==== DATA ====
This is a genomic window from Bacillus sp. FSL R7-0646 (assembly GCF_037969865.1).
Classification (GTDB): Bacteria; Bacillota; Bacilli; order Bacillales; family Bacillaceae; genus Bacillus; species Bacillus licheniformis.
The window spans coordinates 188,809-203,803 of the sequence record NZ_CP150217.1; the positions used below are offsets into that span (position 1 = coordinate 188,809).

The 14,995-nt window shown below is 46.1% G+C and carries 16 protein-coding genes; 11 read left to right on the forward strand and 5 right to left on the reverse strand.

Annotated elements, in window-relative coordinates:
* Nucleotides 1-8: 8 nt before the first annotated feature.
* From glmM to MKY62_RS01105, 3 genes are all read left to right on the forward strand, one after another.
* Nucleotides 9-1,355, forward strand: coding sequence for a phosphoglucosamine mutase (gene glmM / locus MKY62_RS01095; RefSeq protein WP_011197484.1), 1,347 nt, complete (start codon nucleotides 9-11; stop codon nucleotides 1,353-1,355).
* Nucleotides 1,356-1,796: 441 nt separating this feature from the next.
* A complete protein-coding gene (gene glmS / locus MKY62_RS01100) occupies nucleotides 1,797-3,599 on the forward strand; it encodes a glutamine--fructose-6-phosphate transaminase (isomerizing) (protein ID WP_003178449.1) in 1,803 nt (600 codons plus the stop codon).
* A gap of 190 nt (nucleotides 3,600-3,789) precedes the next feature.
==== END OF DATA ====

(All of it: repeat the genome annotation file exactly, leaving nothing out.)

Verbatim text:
This is a genomic window from Bacillus sp. FSL R7-0646 (assembly GCF_037969865.1).
Classification (GTDB): Bacteria; Bacillota; Bacilli; order Bacillales; family Bacillaceae; genus Bacillus; species Bacillus licheniformis.
The window spans coordinates 188,809-203,803 of the sequence record NZ_CP150217.1; the positions used below are offsets into that span (position 1 = coordinate 188,809).

The 14,995-nt window shown below is 46.1% G+C and carries 16 protein-coding genes; 11 read left to right on the forward strand and 5 right to left on the reverse strand.

Annotated elements, in window-relative coordinates:
* Nucleotides 1-8: 8 nt before the first annotated feature.
* From glmM to MKY62_RS01105, 3 genes are all read left to right on the forward strand, one after another.
* Nucleotides 9-1,355, forward strand: coding sequence for a phosphoglucosamine mutase (gene glmM / locus MKY62_RS01095; RefSeq protein WP_011197484.1), 1,347 nt, complete (start codon nucleotides 9-11; stop codon nucleotides 1,353-1,355).
* Nucleotides 1,356-1,796: 441 nt separating this feature from the next.
* A complete protein-coding gene (gene glmS / locus MKY62_RS01100) occupies nucleotides 1,797-3,599 on the forward strand; it encodes a glutamine--fructose-6-phosphate transaminase (isomerizing) (protein ID WP_003178449.1) in 1,803 nt (600 codons plus the stop codon).
* A gap of 190 nt (nucleotides 3,600-3,789) precedes the next feature.